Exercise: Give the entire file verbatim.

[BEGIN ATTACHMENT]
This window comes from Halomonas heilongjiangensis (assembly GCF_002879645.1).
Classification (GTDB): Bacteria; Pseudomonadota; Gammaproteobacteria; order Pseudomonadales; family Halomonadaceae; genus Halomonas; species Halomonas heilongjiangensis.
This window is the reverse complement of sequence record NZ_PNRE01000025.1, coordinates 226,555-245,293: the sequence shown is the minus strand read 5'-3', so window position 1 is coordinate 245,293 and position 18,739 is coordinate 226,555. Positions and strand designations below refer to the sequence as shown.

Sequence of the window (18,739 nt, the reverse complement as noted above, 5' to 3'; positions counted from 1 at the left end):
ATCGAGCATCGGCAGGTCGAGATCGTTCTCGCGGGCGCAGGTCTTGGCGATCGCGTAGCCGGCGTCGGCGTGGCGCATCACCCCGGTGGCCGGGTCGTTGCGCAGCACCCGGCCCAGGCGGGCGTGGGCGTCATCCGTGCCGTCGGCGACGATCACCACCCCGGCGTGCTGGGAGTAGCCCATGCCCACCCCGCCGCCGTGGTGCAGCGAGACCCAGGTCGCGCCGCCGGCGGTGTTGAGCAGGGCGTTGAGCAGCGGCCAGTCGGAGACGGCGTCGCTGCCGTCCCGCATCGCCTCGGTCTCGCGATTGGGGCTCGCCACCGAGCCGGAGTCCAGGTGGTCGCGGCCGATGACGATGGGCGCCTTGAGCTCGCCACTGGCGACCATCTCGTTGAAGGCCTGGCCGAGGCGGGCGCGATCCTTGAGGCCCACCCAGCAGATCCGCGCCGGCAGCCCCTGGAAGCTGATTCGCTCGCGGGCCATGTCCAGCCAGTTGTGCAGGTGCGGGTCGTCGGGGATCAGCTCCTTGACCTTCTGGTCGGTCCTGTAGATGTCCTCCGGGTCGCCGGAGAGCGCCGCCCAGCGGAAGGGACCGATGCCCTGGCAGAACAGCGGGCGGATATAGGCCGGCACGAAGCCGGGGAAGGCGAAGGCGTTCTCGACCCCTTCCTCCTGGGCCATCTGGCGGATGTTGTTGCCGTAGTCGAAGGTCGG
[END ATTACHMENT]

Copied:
This window comes from Halomonas heilongjiangensis (assembly GCF_002879645.1).
Classification (GTDB): Bacteria; Pseudomonadota; Gammaproteobacteria; order Pseudomonadales; family Halomonadaceae; genus Halomonas; species Halomonas heilongjiangensis.
This window is the reverse complement of sequence record NZ_PNRE01000025.1, coordinates 226,555-245,293: the sequence shown is the minus strand read 5'-3', so window position 1 is coordinate 245,293 and position 18,739 is coordinate 226,555. Positions and strand designations below refer to the sequence as shown.

Sequence of the window (18,739 nt, the reverse complement as noted above, 5' to 3'; positions counted from 1 at the left end):
ATCGAGCATCGGCAGGTCGAGATCGTTCTCGCGGGCGCAGGTCTTGGCGATCGCGTAGCCGGCGTCGGCGTGGCGCATCACCCCGGTGGCCGGGTCGTTGCGCAGCACCCGGCCCAGGCGGGCGTGGGCGTCATCCGTGCCGTCGGCGACGATCACCACCCCGGCGTGCTGGGAGTAGCCCATGCCCACCCCGCCGCCGTGGTGCAGCGAGACCCAGGTCGCGCCGCCGGCGGTGTTGAGCAGGGCGTTGAGCAGCGGCCAGTCGGAGACGGCGTCGCTGCCGTCCCGCATCGCCTCGGTCTCGCGATTGGGGCTCGCCACCGAGCCGGAGTCCAGGTGGTCGCGGCCGATGACGATGGGCGCCTTGAGCTCGCCACTGGCGACCATCTCGTTGAAGGCCTGGCCGAGGCGGGCGCGATCCTTGAGGCCCACCCAGCAGATCCGCGCCGGCAGCCCCTGGAAGCTGATTCGCTCGCGGGCCATGTCCAGCCAGTTGTGCAGGTGCGGGTCGTCGGGGATCAGCTCCTTGACCTTCTGGTCGGTCCTGTAGATGTCCTCCGGGTCGCCGGAGAGCGCCGCCCAGCGGAAGGGACCGATGCCCTGGCAGAACAGCGGGCGGATATAGGCCGGCACGAAGCCGGGGAAGGCGAAGGCGTTCTCGACCCCTTCCTCCTGGGCCATCTGGCGGATGTTGTTGCCGTAGTCGAAGGTCGG